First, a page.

Coles Limits Egg Purchases Amid Bird Flu Outbreak in Victoria

Responding to the outbreak of bird flu at five farms in Victoria, Coles Supermarkets have taken proactive steps by enforcing a purchasing limit of two cartons of eggs per customer. This measure is not only addressing the supply chain disruptions but also ensuring that more customers can access eggs, thereby maintaining a sense of normalcy in these challenging times.

This restriction affects all Coles stores except those in Western Australia. Store notices read: “Due to a shortage of eggs, we have introduced a temporary limit of two items per customer/transaction. This will help maintain availability and support as many customers as possible. Thank you for your patience; we apologise for any inconvenience.” A similar message is also displayed for online shoppers.

Amidst these challenges, a Coles spokesperson has confirmed the purchasing limits and highlighted the supermarket’s collaborative efforts with suppliers. This close partnership is aimed at keeping the shelves stocked and providing support to the industry in responding to the avian flu cases in Victoria, instilling confidence in the supermarket’s ability to manage the situation.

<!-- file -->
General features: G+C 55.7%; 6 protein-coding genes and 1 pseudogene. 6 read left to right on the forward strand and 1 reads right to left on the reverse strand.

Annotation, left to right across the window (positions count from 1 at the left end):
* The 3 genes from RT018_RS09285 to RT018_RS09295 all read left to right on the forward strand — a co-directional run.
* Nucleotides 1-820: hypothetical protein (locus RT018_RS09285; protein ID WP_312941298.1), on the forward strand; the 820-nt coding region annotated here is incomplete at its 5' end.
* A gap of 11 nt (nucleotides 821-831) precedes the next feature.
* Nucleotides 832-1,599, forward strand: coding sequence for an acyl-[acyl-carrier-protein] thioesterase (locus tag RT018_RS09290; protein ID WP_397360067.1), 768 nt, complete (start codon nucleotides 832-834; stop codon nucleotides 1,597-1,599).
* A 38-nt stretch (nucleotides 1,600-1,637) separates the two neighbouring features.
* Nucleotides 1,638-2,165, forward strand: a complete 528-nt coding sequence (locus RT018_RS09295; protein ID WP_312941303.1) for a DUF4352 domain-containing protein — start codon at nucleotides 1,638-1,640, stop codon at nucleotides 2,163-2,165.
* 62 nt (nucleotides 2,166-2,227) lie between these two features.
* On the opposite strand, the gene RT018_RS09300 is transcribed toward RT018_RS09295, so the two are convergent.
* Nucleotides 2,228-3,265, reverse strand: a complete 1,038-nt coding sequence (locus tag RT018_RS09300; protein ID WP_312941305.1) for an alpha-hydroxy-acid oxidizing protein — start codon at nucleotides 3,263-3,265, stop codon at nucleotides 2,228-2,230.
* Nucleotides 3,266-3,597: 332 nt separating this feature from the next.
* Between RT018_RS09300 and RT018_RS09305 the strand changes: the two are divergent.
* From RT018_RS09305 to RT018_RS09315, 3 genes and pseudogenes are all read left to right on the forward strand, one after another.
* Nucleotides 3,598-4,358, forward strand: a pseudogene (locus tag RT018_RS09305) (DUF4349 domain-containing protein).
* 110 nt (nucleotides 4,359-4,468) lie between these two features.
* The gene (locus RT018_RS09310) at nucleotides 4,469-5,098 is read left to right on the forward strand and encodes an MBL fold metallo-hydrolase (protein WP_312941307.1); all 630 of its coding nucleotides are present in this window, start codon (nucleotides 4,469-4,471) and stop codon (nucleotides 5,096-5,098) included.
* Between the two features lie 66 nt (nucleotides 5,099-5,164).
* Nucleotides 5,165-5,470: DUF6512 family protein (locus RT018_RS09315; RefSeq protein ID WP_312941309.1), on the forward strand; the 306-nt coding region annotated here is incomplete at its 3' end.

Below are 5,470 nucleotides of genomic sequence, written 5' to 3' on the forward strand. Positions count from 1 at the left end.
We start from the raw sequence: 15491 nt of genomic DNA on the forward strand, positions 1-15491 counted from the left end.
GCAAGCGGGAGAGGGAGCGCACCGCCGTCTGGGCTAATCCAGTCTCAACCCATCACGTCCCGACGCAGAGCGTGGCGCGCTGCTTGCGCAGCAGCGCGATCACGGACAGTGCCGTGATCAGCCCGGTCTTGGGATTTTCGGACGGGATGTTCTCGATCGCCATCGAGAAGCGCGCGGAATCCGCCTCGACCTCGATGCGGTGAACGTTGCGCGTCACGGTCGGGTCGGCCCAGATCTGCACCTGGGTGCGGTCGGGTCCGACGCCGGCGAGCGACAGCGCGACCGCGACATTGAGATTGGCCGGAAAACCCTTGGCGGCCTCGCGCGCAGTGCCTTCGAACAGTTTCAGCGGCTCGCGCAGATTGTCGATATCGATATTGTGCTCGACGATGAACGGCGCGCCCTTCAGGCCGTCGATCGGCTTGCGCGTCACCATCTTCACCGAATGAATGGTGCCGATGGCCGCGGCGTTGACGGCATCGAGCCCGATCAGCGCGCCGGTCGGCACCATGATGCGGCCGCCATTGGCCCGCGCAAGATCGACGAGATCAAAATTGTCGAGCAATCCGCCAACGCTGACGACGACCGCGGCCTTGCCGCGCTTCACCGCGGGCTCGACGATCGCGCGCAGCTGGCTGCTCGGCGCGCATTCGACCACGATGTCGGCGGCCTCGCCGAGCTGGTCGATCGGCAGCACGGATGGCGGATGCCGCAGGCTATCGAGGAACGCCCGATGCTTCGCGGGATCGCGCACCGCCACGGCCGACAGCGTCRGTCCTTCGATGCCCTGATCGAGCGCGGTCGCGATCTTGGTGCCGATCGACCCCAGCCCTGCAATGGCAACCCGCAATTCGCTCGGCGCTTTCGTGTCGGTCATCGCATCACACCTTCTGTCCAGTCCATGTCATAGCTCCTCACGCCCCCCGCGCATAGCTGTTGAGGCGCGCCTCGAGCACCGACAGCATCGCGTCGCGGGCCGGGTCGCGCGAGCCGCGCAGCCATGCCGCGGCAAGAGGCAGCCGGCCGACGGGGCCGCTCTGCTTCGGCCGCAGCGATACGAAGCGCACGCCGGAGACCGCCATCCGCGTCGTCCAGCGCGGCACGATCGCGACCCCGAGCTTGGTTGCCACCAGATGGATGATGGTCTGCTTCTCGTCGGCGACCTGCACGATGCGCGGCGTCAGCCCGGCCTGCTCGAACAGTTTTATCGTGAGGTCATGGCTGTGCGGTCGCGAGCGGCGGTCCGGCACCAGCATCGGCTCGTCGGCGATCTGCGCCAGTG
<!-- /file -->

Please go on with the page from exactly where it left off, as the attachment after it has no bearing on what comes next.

Currently, Woolworths and Aldi have not imposed any purchasing limits. It is reported that only one of the affected farms supplies eggs to several Woolworths stores.

As of June 7, the highly infectious H7N3 and H7N9 strains of avian flu have been detected at five poultry farms across Victoria, including four properties in Meredith and one near Terang. This outbreak may result in the culling of up to 600,000 chickens, significantly straining the supply chain. 

The affected sites are under lockdown, with movement restrictions to contain the spread. Agriculture Victoria noted that the recent detection was anticipated and emphasised that their precautionary measures effectively control the disease’s spread. 

The bird flu primarily affects domestic poultry such as chickens, ducks, geese, turkeys, guinea fowl, quail, pheasants, emus, and ostriches, though all bird species can contract the virus.

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